Tuesday, January 15, 2013

Digital Storytelling Toolbox

Digital Stories are created through the use of audio, images, video, and text. The first three categories (audio, images, video) are presented below.  A multitude of digital tools exist for creating and manipulating media into stories. With that fact in mind, we have chosen our favorite digital tools that we believe will be useful for a novice or expert storyteller.


Audio is often thought of in terms of how it can enhance other forms of digital media to create a story. However, a well recorded audio story can be as effective as other DST formats when creative correctly. Audio stories are typically shared in the form of a podcast, or on one of the two platforms described below. Since audio stories often require manipulation of multiple recordings, an audio editing program is also provided.
  • Audacity 2.0.2 - a free, open source audio editing program that allows users to edit multiple layers of audio easily and quickly. The lame_mp3 plugin allows audacity to export MP3 files. Listen to Saving a Tree, an audio story created with Audacity.
  • iTunes U - a platform for students and educators to share their audio stories. iTunes can be used from a computer or mobile device that has the iTunes U app installed.
  • SoundCloud - a platform that allows users to share their audio stories that also allows listeners to embed comments for others to view within the track. Listen to Haleye Fox's Story Project, an audio story posted on SoundCloud.


A collection or series of images can be used to express meaning and create a story.
  • Flickr - image hosting website that allows users to create collections of images to tell a story. View Gender Miscommunication, an image story posted on Flickr.
  • Pixlr - a free online photo editor that will allow students to manipulate images for their digital stories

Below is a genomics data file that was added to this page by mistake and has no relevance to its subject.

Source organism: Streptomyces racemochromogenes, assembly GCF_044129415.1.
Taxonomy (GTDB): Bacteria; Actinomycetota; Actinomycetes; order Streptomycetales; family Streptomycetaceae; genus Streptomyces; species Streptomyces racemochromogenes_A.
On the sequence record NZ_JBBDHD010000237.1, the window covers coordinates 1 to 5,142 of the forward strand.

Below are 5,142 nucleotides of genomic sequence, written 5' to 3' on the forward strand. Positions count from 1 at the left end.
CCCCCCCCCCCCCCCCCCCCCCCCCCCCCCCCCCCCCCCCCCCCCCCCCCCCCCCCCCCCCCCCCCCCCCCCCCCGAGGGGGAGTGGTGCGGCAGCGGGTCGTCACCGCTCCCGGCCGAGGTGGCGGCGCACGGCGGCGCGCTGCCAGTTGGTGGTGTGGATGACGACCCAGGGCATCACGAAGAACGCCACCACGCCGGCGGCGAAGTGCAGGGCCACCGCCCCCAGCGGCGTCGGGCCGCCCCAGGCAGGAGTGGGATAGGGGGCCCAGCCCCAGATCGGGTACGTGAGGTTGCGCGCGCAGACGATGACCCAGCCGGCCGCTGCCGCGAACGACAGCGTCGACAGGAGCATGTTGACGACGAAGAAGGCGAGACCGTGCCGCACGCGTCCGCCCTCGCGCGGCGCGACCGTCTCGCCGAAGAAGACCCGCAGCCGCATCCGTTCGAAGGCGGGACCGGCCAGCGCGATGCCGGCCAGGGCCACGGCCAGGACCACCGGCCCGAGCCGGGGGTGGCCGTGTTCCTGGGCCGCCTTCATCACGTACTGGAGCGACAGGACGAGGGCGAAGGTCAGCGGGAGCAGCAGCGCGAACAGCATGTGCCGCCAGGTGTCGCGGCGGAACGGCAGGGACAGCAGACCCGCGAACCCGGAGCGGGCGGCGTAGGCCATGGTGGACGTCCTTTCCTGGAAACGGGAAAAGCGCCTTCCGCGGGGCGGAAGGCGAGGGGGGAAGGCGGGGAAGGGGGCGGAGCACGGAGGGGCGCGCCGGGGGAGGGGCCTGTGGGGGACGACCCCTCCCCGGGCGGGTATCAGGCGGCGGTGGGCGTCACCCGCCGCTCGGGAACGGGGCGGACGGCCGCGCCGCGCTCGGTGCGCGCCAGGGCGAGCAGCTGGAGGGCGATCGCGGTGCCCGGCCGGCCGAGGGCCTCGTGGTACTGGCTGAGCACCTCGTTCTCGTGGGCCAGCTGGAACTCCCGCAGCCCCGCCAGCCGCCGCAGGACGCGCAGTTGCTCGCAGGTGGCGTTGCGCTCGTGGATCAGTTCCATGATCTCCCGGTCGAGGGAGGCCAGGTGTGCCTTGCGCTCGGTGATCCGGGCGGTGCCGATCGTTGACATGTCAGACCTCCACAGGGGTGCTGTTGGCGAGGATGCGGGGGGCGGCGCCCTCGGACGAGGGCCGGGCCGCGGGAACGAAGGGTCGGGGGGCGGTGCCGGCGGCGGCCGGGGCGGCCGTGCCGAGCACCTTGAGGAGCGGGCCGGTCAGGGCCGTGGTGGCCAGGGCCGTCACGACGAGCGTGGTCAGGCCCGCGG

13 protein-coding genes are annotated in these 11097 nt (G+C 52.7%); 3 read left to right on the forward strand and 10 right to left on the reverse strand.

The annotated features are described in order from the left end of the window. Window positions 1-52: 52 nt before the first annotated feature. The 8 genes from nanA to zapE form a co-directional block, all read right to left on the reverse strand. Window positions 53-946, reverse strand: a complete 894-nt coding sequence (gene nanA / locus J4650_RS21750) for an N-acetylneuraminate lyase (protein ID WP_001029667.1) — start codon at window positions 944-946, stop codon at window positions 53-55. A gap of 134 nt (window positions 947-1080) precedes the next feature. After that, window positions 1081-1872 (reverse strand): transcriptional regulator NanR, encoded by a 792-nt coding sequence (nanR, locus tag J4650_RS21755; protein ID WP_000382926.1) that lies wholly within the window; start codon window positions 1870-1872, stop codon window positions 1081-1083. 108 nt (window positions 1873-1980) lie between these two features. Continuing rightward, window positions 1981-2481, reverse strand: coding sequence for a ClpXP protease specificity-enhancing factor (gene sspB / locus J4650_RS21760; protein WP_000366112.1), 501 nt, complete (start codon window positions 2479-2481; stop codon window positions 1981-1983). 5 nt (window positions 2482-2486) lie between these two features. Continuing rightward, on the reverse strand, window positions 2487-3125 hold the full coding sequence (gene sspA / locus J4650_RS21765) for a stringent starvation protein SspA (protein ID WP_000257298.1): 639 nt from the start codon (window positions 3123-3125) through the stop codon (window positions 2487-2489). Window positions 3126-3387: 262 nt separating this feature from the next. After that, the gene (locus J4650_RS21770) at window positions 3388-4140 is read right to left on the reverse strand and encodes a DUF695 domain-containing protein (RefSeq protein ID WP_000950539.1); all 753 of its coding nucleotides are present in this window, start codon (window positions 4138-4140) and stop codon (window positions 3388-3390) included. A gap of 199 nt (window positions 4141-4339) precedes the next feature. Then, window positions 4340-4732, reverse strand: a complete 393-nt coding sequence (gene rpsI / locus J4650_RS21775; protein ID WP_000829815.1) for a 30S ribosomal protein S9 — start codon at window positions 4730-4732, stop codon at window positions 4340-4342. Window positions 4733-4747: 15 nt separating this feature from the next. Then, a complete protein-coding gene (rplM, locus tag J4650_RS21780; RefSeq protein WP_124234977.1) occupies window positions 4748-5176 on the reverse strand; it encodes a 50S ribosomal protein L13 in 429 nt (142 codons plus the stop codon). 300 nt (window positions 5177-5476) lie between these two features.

Videos can tell stories by themselves, as well as through the incorporation of additional text, audio, and images.

Social Media

Many of the tools mentioned could be classified as social media. There are a few platforms that incorporate media from all categories, which are explained below.
  • Twitter - a micro-blogging social media platform that allows users to upload images, link to videos, and link to websites. Students can use Twitter for digital storytelling in two different ways:
    1. collaboratively through a common hashtag. Invading Earth is a record of a hashtag story.
    2. By creating a Twitter account specifically for the the purpose of the story. William Grudgings is a Twitter profile story.
  • Facebook - allows students to tell stories through the posting of images, videos, and text descriptions. The new Facebook timeline has enhanced the visual representation of these stories in a chronological fashion, thus making each individual’s Facebook page the digital story of their life. Anne Frank of Facebook is an example of a historical use of a Facebook story.
  • Storify - allows students to tell stories through social media via Tweets, Facebook posts, YouTube videos, and other social media. Storify pulls this information into one cohesive page. Wichita Firefighters Rescue a Dog from a Swollen Creek is an example of a Storify story.
  • Tumblr - a blogging platform that allows users to post images, videos, text, links, and quotes. Users can create individual blogs or collaborate on one blog. I Could Be Trayvon is an example of a collaborative Tumblr story.
  • VoiceThread - a collaborate slideshow that uses images, documents, videos, and audio. Users can comment on slides using text, video, audio, and can draw on video slides through a comment. Conversations in the cloud is an example of a VoiceThread story.
  • Prezi - a nonlinear presentation program that allows the incorporation of images, videos, text, and audio. While Prezi provides a “blank canvas” for users to create on and viewers to explore, a bath can be created for a viewer to follow. Almost Midnight is an example of a self-directed Prezi story.

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